CMC Leadville Graduates Celebrate Hard Work
Four years in the U.S. Navy interrupted her plans, but Jalyn McMurry finally earned her Associate of Arts degree at Colorado Mountain College in Leadville.
McMurry was among CMC students in Leadville and Chaffee County to receive their degree or certificate during Friday, May 1, spring commencement ceremonies in the Climax Molybdenum Leadership Center at the college’s Leadville campus.
“It worked out pretty well for me,” McMurry said.
While still a student at Buena Vista High School, she started taking college courses at Colorado Mountain College through a concurrent enrollment program. After McMurry graduated from high school in 2007, she took more classes at CMC, then enlisted in the Navy two years later.
After serving in California, Greece and Bahrain, she resumed her college education at Colorado Mountain College, where her father has taught for 23 years.
She said she was “caught in transition” after her Navy obligation ended. “I didn’t want to start all over at a new college, and I have a history with CMC, so now I can say ‘hey, I did it.’”
McMurry, who gave the welcoming speech at the ceremony, said CMC staff helped to get her joint service transcript, which provided 32 credit hours thanks to her service in the Navy.
She plans to pursue bachelor’s and doctorate degrees in physical therapy and hopes to begin a career treating sports-related injuries.
Adding to job skills while juggling demands
In the fall of 2009, Meagan Tull decided to improve her business education. Over the next five years, Tull, a nontraditional or adult student, persisted. Juggling work, family and school. May 1 she received her Bachelor of Science degree in business administration.
“I knew I had a good job, but I also knew there was more I needed to know,” Tull said. “And I wanted to set a good example for my daughter.”
This was the third year the college awarded bachelor’s degrees.
Tull, who works in the human resource department for Freeport-McMoRan at the Climax molybdenum mine near Leadville, endured a layoff, worked nights as a waitress and continued to take classes part- and full-time, in person or via distance learning, as her schedule allowed.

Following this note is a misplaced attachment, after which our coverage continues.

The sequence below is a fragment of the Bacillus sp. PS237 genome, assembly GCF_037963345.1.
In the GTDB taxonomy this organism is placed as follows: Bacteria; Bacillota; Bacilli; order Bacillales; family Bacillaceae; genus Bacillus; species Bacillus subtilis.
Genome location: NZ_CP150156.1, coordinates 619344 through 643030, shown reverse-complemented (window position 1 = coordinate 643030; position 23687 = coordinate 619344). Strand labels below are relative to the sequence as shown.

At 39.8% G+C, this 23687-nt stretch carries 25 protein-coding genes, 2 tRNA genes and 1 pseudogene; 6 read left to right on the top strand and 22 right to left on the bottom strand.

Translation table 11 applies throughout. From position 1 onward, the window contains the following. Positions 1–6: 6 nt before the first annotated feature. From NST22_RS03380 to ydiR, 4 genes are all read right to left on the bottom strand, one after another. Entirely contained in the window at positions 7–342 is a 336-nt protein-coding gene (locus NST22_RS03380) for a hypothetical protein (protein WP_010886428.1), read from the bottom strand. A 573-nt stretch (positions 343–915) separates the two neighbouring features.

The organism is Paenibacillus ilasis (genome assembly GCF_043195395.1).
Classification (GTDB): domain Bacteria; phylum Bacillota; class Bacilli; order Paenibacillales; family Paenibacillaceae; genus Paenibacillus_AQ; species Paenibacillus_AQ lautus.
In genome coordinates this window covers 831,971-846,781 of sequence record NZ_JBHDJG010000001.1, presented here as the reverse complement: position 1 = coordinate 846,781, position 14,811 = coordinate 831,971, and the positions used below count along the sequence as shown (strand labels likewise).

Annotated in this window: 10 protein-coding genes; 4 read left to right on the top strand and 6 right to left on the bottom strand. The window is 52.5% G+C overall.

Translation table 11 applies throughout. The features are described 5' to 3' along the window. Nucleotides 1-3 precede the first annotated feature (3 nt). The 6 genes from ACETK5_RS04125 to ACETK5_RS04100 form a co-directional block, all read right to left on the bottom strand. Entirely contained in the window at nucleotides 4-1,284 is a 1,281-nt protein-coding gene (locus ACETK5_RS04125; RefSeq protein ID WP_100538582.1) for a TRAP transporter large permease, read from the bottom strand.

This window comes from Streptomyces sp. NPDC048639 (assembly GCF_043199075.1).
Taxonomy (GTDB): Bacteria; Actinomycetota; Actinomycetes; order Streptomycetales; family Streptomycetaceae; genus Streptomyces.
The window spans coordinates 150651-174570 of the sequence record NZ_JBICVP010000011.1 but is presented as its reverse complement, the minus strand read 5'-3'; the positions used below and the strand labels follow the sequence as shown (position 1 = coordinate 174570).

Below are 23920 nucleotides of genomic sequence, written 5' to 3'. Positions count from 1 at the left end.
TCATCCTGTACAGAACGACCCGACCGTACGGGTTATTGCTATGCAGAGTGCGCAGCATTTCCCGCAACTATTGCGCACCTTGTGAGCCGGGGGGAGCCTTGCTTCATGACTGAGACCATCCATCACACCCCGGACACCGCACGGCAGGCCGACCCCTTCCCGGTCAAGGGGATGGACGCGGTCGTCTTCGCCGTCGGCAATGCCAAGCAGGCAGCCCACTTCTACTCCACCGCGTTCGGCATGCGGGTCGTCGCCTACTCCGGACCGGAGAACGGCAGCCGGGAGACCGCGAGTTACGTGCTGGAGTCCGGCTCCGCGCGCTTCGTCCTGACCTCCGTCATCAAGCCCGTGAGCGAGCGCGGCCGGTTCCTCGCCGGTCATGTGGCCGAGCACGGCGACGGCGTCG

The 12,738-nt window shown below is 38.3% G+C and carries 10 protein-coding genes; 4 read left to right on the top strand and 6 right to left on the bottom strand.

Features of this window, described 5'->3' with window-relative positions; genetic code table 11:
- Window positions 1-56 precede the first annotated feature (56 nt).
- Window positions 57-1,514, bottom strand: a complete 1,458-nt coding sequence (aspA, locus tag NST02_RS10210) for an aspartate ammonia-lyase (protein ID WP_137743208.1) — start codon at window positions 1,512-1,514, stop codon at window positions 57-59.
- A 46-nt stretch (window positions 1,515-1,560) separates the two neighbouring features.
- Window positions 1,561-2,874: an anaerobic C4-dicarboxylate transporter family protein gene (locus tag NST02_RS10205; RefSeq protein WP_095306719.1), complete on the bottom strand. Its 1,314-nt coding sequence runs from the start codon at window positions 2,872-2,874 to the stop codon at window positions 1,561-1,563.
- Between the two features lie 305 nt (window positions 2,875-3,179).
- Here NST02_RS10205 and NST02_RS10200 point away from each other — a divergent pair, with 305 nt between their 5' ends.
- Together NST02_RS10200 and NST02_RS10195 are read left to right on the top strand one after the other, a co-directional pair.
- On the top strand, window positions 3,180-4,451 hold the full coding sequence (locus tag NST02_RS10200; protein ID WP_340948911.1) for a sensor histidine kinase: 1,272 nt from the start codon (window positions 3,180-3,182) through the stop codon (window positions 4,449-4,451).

“It was definitely a challenge,” Tull said. But she said that Colorado Mountain College “was very accommodating” to meet her changing needs over the years.
Graduating high school student to enroll as college sophomore
Jessica Coffin received her Associate of Arts in business a month before she graduates from Lake County High School in Leadville, thanks to some 20 concurrent enrollment classes she finished over the past two years.
Thanks to the state’s Concurrent Enrollment Programs Act, through Colorado colleges high school students can earn college or vocational credit that also counts as credit toward a high school diploma.
“It was hard, but I learned a lot,” Coffin, 17, said of the concurrent enrollment courses she took through Colorado Mountain College. “If you realize that it’s going to take a lot of time in classes outside school hours, you can do it. But it’s not impossible if you put your mind to it.”
Coffin, the valedictorian speaker at her upcoming high school graduation, with a 3.9 grade point average, will enroll at Regis University in Denver in the fall with enough college credits to qualify as a sophomore. She plans to study biology and premed.
Upward Bound helps ‘first generation’ grad
Cristian Ortega credits the Upward Bound program administered by Colorado Mountain College with helping him become the first in his family to earn a college degree. Ortega received his Associate of General Studies degree in outdoor recreation leadership in Leadville May 1.
“When it came time for college, I wanted to go to a local community college, close to home,” Ortega said. “And I’d gone to Upward Bound in the eighth grade and as a freshman in high school.”
Upward Bound is a federally funded TRIO program from the U.S. Department of Education that serves disadvantaged high school students in Eagle and Lake County through Colorado Mountain College. Participants are empowered to finish high school and succeed in college.
A graduate of Battle Mountain High School in Edwards, Ortega plans to obtain his outdoor education certification at CMC’s Steamboat Springs campus, then transfer to Western State Colorado University to earn a bachelor’s degree.
“I didn’t know a lot about the outdoors when I started the program, but now I’m comfortable going into the outdoors by myself,” he said. “The instructors have a lot of experience and they pushed me in the right direction.”
Grandmother earns GED, associate degree
Setting a good example for her children and grandchildren is what drove Misty Johnson to earn her GED and associate degree in natural resource management at Colorado Mountain College.
“Both our children are high school graduates, and I wanted to show them that if I can [get a college degree], they can, too,” Johnson said.
She said she learned about the Colorado Mountain College program from a ranger in the Great Smoky Mountains of Tennessee.
“We were visiting down there and I asked him what it was like being in the outdoors and how you get a job like his,” she said. “He highly recommended the (CMC) program in Leadville.”
Johnson hopes her degree helps her land a job with an agency such as the U.S. Forest Service, Bureau of Land Management or U.S. Geological Survey.
This year’s commencement speaker at the Leadville graduation ceremony was Colorado Mountain College President and CEO Dr. Carrie Besnette Hauser.